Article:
|CAP: We remember: The Cape Town Slavery Memorial was designed to honour the role played by the city's "enslaved".
Prof Gavin Younge, of UCT's Michaelis School of Fine Art, and Gauteng-based artist Wilma Cruise were the designers of the Cape Town Slavery Memorial on Church Square, which was unveiled on Heritage Day by 2008 World Mayor, Cape Town Mayor Helen Zille.
The memorial comprises eleven 80-centimetre square granite blocks. Two are placed on a raised plinth on the south-west corner of Church Square, close to the Iziko Slave Lodge, and a further nine are grouped in a tight grid close to the Slave Tree plaque. Three are 30 centimetres high, four are 60 centimetres high, and four are 40 centimetres high. They represent our common humanity, and their different heights represent growth, and the importance we attach to the youth of South Africa, who also need to be able to read the texts engraved on the surface of the blocks.
Speaking at the unveiling, Zille said the memorial "is intended to draw attention to the under-acknowledged contribution that enslaved individuals made to the physical, cultural and economic development of Cape Town".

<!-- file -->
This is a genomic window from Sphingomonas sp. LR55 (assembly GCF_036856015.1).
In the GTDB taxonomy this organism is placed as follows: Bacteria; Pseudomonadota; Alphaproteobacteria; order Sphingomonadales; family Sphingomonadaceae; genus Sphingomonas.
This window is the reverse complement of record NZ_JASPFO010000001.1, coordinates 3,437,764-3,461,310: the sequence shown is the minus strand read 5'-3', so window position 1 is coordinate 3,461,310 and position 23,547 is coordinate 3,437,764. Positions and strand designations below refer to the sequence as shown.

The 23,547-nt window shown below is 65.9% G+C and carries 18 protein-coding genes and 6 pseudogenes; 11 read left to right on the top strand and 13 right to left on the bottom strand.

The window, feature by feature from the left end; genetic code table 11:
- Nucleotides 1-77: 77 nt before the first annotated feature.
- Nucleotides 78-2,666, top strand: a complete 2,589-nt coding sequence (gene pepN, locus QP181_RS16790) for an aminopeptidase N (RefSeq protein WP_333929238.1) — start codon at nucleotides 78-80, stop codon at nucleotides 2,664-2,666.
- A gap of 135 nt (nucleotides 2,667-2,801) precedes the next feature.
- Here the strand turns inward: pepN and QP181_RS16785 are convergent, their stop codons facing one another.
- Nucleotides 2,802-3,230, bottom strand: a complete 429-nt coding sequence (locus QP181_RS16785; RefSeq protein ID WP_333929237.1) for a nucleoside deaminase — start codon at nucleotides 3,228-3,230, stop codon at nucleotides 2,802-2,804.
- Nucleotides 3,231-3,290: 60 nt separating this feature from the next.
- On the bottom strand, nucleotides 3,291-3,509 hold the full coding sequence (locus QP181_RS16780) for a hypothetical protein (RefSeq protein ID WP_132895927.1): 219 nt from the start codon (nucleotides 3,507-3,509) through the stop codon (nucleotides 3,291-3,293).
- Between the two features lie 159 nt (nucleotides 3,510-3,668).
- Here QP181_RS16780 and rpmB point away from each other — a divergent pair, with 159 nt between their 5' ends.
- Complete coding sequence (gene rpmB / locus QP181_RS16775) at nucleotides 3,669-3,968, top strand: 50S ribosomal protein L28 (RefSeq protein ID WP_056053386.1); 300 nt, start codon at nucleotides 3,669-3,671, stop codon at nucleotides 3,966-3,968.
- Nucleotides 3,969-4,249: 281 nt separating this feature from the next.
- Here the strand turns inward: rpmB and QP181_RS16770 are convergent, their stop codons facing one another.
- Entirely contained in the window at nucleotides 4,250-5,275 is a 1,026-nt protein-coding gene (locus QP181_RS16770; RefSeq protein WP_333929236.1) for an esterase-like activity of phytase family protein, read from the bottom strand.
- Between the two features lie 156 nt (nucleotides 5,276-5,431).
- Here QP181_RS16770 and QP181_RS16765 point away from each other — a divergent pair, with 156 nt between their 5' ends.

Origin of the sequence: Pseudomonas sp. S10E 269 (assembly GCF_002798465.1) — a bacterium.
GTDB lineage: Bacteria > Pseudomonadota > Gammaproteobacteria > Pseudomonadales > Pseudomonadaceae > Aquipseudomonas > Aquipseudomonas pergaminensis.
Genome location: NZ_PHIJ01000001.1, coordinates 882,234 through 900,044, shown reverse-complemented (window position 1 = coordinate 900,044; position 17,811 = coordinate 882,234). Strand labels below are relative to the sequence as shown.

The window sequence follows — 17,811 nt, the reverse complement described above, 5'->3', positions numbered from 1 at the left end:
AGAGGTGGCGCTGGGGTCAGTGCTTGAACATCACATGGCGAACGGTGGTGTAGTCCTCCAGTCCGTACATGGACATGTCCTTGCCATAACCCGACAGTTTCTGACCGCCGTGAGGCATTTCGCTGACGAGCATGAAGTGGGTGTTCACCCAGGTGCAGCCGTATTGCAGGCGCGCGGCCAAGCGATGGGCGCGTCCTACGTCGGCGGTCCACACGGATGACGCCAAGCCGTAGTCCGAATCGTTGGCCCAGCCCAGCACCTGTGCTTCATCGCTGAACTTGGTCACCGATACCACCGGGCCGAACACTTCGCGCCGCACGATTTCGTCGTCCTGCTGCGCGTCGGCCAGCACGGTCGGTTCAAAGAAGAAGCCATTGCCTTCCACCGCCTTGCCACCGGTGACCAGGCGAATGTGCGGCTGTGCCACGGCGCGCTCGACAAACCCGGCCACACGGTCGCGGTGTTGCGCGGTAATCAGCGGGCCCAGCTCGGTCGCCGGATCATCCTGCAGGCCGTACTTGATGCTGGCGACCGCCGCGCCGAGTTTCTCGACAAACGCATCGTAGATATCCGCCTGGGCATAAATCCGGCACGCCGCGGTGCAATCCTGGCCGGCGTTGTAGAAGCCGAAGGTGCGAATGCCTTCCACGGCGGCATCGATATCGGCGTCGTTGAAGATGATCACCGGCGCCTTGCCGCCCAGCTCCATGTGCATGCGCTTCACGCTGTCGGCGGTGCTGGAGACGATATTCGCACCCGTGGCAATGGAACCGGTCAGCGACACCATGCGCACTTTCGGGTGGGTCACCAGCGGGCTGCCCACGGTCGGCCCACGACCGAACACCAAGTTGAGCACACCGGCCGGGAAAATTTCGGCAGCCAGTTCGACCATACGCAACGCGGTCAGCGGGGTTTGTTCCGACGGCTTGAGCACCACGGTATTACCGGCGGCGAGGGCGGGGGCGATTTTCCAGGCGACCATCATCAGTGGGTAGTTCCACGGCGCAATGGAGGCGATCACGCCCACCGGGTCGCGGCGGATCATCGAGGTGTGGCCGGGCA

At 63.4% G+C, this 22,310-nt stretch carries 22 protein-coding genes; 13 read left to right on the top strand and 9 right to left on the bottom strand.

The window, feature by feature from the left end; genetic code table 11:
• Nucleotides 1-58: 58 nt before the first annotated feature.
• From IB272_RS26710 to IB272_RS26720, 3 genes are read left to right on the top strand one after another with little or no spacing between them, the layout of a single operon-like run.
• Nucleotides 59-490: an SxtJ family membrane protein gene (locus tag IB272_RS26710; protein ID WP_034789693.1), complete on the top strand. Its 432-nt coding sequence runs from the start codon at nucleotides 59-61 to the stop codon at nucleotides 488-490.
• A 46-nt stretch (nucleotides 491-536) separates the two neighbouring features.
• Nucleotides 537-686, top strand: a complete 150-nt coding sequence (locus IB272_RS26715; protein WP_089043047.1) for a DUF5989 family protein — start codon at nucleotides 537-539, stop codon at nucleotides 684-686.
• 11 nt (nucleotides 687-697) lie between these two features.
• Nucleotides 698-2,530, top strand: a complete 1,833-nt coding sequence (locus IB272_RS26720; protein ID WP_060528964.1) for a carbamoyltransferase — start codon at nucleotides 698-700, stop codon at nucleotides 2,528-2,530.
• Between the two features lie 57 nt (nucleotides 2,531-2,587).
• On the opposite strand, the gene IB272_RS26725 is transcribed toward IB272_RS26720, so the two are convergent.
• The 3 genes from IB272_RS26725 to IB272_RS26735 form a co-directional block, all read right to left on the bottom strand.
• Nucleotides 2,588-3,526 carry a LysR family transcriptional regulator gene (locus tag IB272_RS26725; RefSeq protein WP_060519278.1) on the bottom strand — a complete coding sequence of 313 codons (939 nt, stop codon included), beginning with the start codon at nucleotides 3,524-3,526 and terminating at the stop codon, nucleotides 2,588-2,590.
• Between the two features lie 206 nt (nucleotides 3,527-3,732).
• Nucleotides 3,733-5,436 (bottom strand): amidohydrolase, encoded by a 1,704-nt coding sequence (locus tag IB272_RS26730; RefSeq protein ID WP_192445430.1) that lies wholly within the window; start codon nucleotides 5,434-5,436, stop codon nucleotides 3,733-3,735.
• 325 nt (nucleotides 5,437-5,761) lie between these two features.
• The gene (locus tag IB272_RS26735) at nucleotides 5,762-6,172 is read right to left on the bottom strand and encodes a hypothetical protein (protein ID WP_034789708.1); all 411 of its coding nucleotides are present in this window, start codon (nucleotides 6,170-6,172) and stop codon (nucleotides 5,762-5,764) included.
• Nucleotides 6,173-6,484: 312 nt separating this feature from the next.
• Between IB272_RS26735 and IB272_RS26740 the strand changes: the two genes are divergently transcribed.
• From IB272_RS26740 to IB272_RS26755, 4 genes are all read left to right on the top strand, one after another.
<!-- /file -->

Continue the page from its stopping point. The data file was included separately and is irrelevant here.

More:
"Already, in the 18th century, there were more slaves than colonists in the Cape Colony, and these people became the economic backbone of this region. The people that were transported here, or captured in the Cape... have given rise to one of the most diverse communities anywhere in the world."
Younge and Cruise's submission to design the monument was chosen from 13 applications nationwide.
This work is licensed under a Creative Commons Attribution-NoDerivatives 4.0 International License.
Please view the republishing articles page for more information.